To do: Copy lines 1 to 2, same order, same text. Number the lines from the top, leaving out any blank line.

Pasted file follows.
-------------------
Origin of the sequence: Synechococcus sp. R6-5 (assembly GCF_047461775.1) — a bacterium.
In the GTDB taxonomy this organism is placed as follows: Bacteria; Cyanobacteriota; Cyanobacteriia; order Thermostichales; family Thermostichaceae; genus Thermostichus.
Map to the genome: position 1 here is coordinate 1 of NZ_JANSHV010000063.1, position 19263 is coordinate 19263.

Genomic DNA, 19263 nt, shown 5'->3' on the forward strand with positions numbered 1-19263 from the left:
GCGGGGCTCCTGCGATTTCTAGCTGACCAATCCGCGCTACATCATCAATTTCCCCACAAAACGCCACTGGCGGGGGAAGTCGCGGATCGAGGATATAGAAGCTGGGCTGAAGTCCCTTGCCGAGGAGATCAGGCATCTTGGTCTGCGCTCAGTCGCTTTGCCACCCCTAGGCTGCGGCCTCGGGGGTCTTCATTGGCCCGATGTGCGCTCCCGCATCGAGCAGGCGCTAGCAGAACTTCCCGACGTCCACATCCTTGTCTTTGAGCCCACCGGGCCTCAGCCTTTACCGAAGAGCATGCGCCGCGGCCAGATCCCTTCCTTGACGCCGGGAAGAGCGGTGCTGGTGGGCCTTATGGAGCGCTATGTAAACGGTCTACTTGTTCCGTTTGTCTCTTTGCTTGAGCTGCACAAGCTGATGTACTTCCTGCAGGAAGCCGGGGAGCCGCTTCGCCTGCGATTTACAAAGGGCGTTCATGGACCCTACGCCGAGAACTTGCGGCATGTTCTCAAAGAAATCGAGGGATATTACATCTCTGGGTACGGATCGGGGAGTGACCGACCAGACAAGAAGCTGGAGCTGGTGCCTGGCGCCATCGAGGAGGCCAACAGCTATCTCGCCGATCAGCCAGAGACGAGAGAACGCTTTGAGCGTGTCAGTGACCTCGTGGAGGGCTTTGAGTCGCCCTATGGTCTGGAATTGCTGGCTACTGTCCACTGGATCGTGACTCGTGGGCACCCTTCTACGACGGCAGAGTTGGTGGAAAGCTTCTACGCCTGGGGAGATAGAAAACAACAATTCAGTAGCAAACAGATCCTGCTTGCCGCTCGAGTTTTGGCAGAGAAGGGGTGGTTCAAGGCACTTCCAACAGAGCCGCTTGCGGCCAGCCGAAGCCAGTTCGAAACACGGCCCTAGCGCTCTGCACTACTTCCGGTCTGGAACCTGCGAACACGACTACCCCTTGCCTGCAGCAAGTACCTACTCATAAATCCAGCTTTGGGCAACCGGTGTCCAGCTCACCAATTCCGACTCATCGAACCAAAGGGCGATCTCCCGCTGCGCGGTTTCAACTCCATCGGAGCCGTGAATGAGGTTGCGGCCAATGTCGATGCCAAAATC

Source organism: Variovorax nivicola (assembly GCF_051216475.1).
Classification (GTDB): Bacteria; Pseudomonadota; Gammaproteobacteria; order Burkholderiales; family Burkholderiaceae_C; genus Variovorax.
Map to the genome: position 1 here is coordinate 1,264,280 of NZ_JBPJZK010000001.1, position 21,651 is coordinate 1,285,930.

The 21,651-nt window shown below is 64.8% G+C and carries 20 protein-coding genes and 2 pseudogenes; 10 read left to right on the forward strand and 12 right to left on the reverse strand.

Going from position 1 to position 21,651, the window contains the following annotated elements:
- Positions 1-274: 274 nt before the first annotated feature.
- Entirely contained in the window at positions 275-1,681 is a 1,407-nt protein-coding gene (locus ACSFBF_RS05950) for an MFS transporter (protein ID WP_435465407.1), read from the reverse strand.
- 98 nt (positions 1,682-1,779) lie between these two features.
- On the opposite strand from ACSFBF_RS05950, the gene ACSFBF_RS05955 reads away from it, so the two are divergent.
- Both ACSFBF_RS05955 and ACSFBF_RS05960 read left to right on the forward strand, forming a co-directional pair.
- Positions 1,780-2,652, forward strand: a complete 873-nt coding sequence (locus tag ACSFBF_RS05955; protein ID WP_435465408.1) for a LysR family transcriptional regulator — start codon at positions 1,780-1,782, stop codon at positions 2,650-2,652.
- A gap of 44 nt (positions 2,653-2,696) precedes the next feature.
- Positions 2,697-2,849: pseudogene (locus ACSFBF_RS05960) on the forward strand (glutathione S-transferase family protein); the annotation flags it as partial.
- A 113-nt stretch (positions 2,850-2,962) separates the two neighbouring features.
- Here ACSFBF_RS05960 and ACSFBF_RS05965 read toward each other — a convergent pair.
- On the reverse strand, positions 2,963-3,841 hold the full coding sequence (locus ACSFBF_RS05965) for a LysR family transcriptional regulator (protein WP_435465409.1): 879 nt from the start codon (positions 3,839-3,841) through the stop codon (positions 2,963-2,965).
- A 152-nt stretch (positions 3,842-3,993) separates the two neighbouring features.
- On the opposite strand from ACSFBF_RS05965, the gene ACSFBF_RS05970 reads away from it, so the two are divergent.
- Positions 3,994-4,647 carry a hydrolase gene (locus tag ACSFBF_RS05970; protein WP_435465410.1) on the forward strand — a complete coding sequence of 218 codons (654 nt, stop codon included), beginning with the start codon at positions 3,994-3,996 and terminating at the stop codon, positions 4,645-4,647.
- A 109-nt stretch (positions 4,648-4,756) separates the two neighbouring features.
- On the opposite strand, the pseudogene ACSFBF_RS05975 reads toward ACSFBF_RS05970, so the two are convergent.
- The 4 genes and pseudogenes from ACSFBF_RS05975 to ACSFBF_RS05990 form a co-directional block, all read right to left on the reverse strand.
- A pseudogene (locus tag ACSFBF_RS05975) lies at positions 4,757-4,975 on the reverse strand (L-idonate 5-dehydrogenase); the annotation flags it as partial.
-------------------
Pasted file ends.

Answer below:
Origin of the sequence: Synechococcus sp. R6-5 (assembly GCF_047461775.1) — a bacterium.
In the GTDB taxonomy this organism is placed as follows: Bacteria; Cyanobacteriota; Cyanobacteriia; order Thermostichales; family Thermostichaceae; genus Thermostichus.